Argentina must closely monitor the evolution of the Falkland Islands' economy as a result of the UK's exit from the European Union since this strategic error means a new chapter can be opened in the long sovereignty conflict between Argentina and UK.
We must patiently try to recover the support for out claim from the European countries, which means a medium and long term evolving strategy, equally sustained as coherent, underlines the Buenos Aires daily La Nacion editorial, Brexit and Malvinas.
The editorial points out that UK Overseas Territories were specifically left out of the Brexit accord, which means things have substantially changed for the Falklands' people. It means an end to the generous subsidies, direct and indirect, from the EU enjoyed by the Islands besides the end of zero tariffs and quotas to that market which absorbs 90% of exports. Fishing licenses can be expected to be less attractive.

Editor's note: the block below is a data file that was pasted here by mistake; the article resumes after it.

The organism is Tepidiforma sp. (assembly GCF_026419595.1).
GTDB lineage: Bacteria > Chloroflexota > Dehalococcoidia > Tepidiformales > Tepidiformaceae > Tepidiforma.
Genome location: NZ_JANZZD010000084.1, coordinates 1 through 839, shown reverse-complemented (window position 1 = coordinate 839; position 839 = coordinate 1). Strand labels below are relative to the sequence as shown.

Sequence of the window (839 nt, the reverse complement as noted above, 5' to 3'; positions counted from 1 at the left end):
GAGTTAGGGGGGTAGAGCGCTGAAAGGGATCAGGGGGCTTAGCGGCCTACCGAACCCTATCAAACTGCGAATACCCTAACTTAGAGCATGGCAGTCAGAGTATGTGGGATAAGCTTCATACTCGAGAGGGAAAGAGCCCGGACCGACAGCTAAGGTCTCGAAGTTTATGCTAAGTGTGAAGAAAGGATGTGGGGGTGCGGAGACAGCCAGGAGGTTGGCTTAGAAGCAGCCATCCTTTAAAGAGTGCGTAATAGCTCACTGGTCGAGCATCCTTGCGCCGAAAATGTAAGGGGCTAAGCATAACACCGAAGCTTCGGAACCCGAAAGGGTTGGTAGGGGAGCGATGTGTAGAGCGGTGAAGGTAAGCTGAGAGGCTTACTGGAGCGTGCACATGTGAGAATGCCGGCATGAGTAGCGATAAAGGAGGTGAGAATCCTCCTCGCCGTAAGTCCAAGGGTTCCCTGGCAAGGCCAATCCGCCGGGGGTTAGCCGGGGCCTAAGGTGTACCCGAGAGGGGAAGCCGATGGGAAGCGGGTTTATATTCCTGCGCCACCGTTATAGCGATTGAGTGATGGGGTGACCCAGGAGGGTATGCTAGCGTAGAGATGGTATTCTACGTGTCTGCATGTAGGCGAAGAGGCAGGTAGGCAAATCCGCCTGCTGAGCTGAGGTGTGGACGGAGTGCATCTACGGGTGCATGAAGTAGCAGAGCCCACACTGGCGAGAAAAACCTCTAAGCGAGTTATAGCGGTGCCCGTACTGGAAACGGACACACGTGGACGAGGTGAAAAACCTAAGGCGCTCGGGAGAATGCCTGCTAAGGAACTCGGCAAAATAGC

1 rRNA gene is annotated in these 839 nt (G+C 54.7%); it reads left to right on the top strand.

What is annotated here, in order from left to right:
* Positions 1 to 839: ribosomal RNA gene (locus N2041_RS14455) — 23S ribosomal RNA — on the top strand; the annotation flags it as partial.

The political side of this is the end of EU endorsement for UK regarding the sovereignty dispute, and it is time for Argentina to try patiently to recover the support for its claims from European countries. This needs a strategic mid and long term evolution, both sustained and coherent.
Further on the editorial addressed the UK economy's long recession and with public debt above 100%, for the first time since 1963. It mentions the 11,3% GDP contraction last year and a budget deficit to the tune of 14% of GDP, the highest since World War II, plus a trade deficit close to 6% of GDP. To this must be added the inevitable impact of the Covid 19 pandemic insists La Nacion editorial.
The Bank of England forecasts that in the coming 15 years, UK will suffer an accumulated loss of between 4% and 10% of its GDP, which has already started as a consequence of Brexit and abandoning the EU.
Thus, it seems essential for Argentina to follow closely the course of the Falklands economy as a consequence of the adverse blow to its finances, because of Brexit, a strategic error, already accomplished is bound to have different collateral impacts.
Finally it concludes, a new chapter may open for the long sovereignty conflict Argentina has with the UK over the Falklands.